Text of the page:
Resident Evil - 9 out of 10 KeysResident Evil isn’t a new experience, but it is a new game. Capcom reset the standards for graphics when they went back and remade one of the most classic games to come out in the last 10 years. Resident Evil was a revolutionary experience that ushered in the genre we now call "survival horror," but it did more than just that. Aside from the horribly bad graphics and god-awful voice acting, the original RE immersed you in the world of the characters and delivered true scares and objects and enemies popped out of the least likely places. The remake for the GameCube is essentially the same game as its 7-year-old brother but with a whole new outlook on life. The environments and characters are photo-realistic, so much so that it is hard to see where the CG ends and the real-time begins. Spanning two discs, Resident Evil’s upgraded graphics and sound aren’t the only things it has going for it. For many, who missed out on the original for whatever reason, this gives them a chance to experience the game Capcom would have originally intended, but technology just wasn’t up to the vision. While the scares have been done before, and better in later games, the experience is still there. For fans of the series, there is enough new material and nostalgia to keep them happy until Resident Evil 4 is released. If you like Resident Evil, be sure to check out the pre-chapter, Resident Evil 0, which was recently released. (see our past detailed review here)

Sonic Mega Collection - 7 out of 10 KeysNostalgia is the name of the game for Sega since they have become one of the leading third party developers in the industry. While a bit of me will always resent them for canceling Shenmue 2 in the U.S. for my beloved Dreamcast, the other parts of me are just fine and dandy with the games they are putting out for the GameCube, PlayStation2 and the Xbox. Sonic Mega Collection is just what the name implies, a Mega Collection of Sonic games that spans mostly the Genesis years, when the real Sonic games were released. Including Sonic, Sonic 2, Sonic 3 and the revolutionary Sonic & Knuckles, among other lesser-known games, this disc is packed with extras like comic book covers and other information on the "blue dude with a ‘tude." While it may look like a way to rehash games and make a quick buck, not many of us want to hunt down our Genesis and see if they still actually work, not to mention all the game cartridges that are condensed to one easy to store disc. They may be old, but they are classics.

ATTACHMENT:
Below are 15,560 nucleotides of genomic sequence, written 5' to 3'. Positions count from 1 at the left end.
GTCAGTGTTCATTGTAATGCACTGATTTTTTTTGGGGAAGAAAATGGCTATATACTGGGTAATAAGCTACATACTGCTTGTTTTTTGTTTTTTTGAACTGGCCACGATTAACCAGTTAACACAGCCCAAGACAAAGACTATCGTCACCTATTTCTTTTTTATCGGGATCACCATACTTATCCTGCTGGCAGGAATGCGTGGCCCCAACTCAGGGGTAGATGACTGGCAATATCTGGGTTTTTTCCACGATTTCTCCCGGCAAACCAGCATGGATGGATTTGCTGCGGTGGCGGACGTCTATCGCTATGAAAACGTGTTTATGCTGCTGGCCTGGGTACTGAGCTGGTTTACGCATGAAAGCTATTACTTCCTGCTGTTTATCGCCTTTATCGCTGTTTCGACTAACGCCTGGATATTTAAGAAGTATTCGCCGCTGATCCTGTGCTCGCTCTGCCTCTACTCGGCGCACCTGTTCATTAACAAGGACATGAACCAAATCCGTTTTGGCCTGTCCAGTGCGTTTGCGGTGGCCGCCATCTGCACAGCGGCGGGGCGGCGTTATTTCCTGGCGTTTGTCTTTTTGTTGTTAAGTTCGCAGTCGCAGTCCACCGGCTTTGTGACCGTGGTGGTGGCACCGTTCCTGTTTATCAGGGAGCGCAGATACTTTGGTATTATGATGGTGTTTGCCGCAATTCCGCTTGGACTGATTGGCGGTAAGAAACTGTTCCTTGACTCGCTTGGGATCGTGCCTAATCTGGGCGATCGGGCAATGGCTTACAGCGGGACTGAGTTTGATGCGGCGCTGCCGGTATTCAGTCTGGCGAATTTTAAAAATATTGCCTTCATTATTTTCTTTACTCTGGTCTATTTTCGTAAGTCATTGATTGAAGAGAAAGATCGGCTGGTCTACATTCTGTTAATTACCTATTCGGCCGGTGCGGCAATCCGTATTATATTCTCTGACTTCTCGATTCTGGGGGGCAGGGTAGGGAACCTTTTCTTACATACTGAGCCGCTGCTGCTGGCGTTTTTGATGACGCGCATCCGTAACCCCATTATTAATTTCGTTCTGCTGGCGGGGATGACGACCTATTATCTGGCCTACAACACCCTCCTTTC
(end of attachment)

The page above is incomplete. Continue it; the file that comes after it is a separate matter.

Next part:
Other games may not be as noteworthy but are certainly worth checking out. Star Fox Adventures puts you into the shoes of Fox McCloud as he attempts to save Dinosaur Planet from the clutches of General Scales. The game features a new way of presenting the Star Fox cast, outside of Arwings, and was Rare’s last game for the GameCube before being purchased by Microsoft. For those interested in saving the universe, Lucas Arts’ Star Wars Episode II: Clone Wars is a worthy game for at the very least, a rental. Putting you into different scenes from Attack of the Clones, Clone Wars features pick up and play controls and was developed by one of the PC’s most cherished and talented developers. For those looking for irreverent gameplay be sure to try out Nintendo’s Animal Crossing. If classic Nintendo games and addictive gameplay are up your alley, so is this game. You might want to play all of these games on your brand new wireless controller, the Wavebird from Nintendo. The Wavebird is slightly bigger than the standard GameCube controller but doesn’t have the hassles of dealing with cords: Pick a channel and play away. If you want some strategy to your life, be sure to pick up Nintendo’s excellent Pikmin that features a small space-explorer who crashes on a mysterious planet where the plant life has all the intention of helping our troubled-spaceman back into the stars. Pikmin has a unique charm and a variety of puzzles that require you to use your head to accomplish goals. Looking for some extreme sports? Look no further than the excellent Tony Hawk’s Pro Skater 4 from Activision’s O2 Brand.

These are just some of the games I have been able to touch on, and there are countless others out there that deserve your attention. In fact, Nintendo claims there will be 180 games out by this Christmas. While not all of them should be purchased and played, a great many can offer you a way out from real life when things get too tough, or too boring.

If you decide to pick up a GameCube this year, you will find that it wasn’t a bad choice, and if you get anyone of the games listed above as a gift, you know that someone out there loves you. Of course if you get Mary-Kate and Ashley’s Sweet 16 you might be wondering what you did to deserve such punishment, at least you can use coal.

I hope these choices have enlightened you to some of the GameCube’s bright spots, and I hope you enjoy these games as much as we have. Oh and we have this little game called The Legend of Zelda: The Wind Waker coming next year, along with a slew of exclusives you won’t find anywhere else. Throw that in with the Game Boy Advance and it’s connectivity, the GameCube is a might fine prospect.

 

 

  Copyright 1998-2004 ESC Magazine
See additional copyright information

news | reviews | features | forums | staff | downloads | contact us

Design and Systems Development by InfoReveal Corp